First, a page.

We saw poverty at every corner. We passed hundreds of monks, mostly young, wearing deep red robes and often carrying brightly decorated fans and alms bowls. They were all barefoot. We passed women with thanakha on their faces, balancing massive loads on their heads. Virtually all men, including our driver were wearing their longyis. Women wore sarongs or long skirts. There were trucks carrying people like sardines in a can. Busses looked very full of people as well. Some trishaw-styled bicycles appeared on the one street in particular. Most of the cars looked very old, and many not in the best shape - with a few notable exceptions. The cityscape appeared very green. We passed a lake and a park, as well as many massive trees on the way. We passed a few golden stupas, which our driver pointed out with pride along the way. We were taken aback. The intensity of our experience overwhelmed us. This is a very different place altogether, and we only saw a tiny glimpse of it.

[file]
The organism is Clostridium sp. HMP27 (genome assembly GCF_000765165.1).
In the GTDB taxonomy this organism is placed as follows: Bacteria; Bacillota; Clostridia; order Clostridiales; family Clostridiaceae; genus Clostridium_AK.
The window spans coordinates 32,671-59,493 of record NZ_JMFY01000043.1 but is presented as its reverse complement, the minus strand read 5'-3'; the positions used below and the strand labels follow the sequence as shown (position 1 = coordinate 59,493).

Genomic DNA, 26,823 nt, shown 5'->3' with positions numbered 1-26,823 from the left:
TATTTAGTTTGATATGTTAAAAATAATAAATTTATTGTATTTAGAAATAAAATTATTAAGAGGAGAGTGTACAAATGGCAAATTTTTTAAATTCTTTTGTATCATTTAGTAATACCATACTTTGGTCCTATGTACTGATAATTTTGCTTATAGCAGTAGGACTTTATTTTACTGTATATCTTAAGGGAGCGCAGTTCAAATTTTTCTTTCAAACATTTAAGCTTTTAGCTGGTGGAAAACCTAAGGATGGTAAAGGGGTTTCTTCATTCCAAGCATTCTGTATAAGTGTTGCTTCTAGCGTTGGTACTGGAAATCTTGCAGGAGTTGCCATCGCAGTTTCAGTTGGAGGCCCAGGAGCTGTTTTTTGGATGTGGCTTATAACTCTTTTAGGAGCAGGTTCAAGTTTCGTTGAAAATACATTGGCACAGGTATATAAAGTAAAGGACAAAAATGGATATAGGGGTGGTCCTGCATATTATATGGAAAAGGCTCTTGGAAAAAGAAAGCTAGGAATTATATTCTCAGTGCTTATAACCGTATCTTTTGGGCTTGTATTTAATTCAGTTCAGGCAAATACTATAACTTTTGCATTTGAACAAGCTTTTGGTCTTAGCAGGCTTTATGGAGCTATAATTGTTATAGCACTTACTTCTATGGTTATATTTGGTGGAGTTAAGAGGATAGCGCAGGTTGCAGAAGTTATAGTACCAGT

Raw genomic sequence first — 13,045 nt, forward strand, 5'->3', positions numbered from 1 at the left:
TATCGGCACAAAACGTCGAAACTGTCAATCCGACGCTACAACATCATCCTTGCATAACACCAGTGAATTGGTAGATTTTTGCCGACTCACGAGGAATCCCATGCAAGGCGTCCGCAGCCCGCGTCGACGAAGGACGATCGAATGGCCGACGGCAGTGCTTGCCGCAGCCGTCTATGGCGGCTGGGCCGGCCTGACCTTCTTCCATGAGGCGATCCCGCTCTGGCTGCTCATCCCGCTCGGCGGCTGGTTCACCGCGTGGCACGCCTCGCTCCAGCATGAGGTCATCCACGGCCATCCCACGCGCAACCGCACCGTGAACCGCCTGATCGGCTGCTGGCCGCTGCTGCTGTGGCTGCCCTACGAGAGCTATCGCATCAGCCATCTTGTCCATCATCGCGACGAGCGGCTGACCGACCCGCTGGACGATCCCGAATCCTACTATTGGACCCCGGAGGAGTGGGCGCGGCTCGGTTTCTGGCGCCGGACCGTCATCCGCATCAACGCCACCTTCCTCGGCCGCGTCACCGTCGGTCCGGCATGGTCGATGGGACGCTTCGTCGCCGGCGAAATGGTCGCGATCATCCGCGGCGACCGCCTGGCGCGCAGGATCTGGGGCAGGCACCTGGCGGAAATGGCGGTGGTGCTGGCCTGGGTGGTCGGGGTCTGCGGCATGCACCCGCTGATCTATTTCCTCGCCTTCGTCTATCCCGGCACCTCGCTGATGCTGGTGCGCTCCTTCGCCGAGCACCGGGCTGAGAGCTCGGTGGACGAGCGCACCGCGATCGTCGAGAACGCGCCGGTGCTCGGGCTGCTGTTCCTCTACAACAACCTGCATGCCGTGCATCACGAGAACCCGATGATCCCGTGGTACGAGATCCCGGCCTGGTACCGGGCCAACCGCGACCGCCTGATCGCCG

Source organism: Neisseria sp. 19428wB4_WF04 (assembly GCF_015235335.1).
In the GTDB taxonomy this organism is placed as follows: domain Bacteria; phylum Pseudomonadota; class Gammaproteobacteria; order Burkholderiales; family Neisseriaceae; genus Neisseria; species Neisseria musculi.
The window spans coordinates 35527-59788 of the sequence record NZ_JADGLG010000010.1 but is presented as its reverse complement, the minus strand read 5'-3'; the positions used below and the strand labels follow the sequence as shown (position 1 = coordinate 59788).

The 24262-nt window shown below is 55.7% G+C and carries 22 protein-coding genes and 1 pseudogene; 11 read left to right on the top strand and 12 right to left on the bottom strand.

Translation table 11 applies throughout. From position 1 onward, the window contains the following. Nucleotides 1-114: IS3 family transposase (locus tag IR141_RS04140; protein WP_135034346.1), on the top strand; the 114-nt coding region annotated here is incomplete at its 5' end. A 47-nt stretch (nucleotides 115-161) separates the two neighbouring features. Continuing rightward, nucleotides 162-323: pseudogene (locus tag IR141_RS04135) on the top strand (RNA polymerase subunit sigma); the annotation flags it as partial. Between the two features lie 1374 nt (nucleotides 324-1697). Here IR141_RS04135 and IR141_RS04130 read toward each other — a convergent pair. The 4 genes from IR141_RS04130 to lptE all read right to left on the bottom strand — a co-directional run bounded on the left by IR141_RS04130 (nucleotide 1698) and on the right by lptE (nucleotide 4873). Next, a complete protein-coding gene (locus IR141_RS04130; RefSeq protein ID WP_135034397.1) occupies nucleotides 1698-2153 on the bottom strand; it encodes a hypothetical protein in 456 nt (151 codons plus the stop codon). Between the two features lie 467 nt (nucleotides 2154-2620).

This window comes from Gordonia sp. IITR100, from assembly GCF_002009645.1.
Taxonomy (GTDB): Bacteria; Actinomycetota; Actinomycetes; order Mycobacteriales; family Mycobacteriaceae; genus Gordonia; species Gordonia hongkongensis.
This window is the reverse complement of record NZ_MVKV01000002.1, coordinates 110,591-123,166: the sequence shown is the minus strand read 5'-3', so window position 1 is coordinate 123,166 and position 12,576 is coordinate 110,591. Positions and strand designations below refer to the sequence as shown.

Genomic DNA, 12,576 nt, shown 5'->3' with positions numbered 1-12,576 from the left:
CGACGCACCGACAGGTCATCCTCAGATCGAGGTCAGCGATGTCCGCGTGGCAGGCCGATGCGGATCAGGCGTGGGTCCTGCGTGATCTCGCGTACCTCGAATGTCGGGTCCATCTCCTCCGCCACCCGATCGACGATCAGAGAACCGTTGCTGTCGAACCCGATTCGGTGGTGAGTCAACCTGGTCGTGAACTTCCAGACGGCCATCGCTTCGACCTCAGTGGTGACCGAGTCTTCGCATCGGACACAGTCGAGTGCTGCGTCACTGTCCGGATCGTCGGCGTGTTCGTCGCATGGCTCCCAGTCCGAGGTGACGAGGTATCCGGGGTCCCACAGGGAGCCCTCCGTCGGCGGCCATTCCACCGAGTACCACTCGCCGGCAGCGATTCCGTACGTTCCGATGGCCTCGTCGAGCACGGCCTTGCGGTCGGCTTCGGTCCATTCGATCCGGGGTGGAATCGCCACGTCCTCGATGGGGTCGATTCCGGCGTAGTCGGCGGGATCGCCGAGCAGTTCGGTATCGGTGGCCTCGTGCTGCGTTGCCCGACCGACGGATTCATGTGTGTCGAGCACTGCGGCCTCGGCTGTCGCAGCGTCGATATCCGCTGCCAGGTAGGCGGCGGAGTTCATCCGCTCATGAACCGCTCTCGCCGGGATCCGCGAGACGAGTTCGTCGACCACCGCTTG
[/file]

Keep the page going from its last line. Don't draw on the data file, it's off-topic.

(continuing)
We stayed at the Haven Inn, an old house on a fairly quiet street. As soon as we got settled into our musty room, we felt relaxed. After some showers we decided to enjoy a quick nap, which turned out to last into the next morning.